First, in terms of the purely economic, the USMCA provides that there will be no customs duties, fees, or other charges in connection with the importation or exportation of digital products transmitted electronically among persons in the three-country area. (USMCA, Ch. 19, art. 3.)
The USMCA also provides protections to personal information. (Id. at 19.8.) Specifically, the signatories recognize the “economic and social benefits of protecting the personal information of users of digital trade.” To this end, the signatories agree to adopt or maintain a legal framework that provides for the protection of personal information. The USMCA also encourages the signatories to “encourage the development of mechanisms to promote compatibility between [their] different regimes.” (Id. at 19.8.6.)
The USMCA also provides that the signatories shall not prohibit or restrict the cross-border transfer of information, including personal information, by electronic means” provided it is in connection with the business of a person in the three-country area. (Id. at 19.11.1.) Despite this blanket statement, however, the USMCA does provide for some prohibition or restrictions if “necessary to achieve a legitimate public policy objective.” (Id. at 19.11.2.) Such restrictions must not be arbitrary or a disguised restriction on trade, may not provide different treatment of data transfers solely on the basis that they are cross-border, and the restriction must be no greater than necessary to achieve the objective. (Id. at 19.11.2 & n.5.)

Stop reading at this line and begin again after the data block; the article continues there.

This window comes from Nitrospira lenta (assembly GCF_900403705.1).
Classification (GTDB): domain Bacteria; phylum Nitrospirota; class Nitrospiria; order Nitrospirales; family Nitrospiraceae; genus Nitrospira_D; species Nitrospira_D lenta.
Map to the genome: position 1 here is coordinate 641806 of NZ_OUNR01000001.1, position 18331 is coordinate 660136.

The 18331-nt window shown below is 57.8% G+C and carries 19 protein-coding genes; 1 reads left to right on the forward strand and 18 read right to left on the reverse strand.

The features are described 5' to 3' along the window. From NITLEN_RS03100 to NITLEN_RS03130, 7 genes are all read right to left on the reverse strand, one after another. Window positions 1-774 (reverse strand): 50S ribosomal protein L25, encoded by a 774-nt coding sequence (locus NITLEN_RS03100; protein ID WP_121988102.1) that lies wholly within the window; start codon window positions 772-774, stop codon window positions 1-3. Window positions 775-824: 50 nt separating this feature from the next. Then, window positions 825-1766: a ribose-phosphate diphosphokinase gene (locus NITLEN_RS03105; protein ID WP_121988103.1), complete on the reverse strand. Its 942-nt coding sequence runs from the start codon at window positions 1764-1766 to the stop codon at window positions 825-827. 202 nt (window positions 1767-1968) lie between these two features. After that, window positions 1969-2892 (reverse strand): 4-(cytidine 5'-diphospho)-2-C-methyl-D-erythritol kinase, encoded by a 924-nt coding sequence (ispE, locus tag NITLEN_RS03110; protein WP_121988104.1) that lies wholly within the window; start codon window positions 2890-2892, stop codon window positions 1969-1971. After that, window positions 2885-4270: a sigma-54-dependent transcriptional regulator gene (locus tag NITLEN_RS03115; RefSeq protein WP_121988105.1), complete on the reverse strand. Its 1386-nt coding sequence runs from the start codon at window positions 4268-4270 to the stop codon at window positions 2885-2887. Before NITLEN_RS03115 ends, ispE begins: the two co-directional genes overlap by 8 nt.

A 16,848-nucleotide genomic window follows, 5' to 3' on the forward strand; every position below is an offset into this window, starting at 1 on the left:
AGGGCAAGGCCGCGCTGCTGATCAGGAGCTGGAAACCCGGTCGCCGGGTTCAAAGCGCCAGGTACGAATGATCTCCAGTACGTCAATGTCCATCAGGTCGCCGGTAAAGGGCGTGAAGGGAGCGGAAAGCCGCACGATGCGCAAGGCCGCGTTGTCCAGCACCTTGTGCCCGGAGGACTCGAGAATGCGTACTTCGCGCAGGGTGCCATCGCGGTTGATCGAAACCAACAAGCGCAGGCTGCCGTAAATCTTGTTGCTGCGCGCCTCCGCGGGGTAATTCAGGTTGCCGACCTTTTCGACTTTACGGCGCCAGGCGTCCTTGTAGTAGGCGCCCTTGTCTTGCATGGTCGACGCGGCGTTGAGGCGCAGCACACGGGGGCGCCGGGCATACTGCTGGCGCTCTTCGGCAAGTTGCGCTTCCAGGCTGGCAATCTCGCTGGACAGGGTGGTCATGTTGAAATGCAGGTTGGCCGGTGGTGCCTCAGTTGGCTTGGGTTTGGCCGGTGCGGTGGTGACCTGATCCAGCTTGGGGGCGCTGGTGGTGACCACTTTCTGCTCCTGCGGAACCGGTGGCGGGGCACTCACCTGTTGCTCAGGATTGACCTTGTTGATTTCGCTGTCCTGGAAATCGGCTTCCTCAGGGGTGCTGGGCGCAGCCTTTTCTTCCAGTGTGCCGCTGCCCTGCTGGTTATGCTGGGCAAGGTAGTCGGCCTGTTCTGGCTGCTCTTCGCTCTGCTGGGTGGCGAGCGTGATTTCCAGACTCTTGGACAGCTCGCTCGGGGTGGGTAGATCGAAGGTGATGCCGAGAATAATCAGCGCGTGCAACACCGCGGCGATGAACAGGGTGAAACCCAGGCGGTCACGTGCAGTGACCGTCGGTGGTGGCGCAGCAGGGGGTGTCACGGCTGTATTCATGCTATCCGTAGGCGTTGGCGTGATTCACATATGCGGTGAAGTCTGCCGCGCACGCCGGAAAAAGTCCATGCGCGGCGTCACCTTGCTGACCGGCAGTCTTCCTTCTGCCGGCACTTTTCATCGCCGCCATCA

The USMCA also seeks to limit so-called spam communications. Article 19.13 provides that the signatories “shall adopt or maintain measures providing for the limitation of unsolicited commercial electronic communications.” The signatories also agree that they shall provide recourse in their body of law against suppliers of spam communications that do not comply with the USMCA’s provisions. (Id. at 19.13.3.)
With regard to cybersecurity, the USMCA provides that the signatories will endeavor to build capabilities of national entities responsible for cybersecurity incident response and to strengthen existing collaboration mechanisms to identify and mitigate cyber threats. (Id. at 19.15.1.)
It will be interesting to see if the USMCA becomes the impetus for the United States Congress to create and pass a federal law that governs digital privacy and data security throughout the United States, displacing state laws on the subject. At present, digital privacy and data security laws vary from state to state, causing businesses to have to comply with multiple laws within the United States based on the geographic location of end-users. A consistent and complete approach to cybersecurity would provide more certainty to businesses and reduce the costs associated with complying with multiple laws.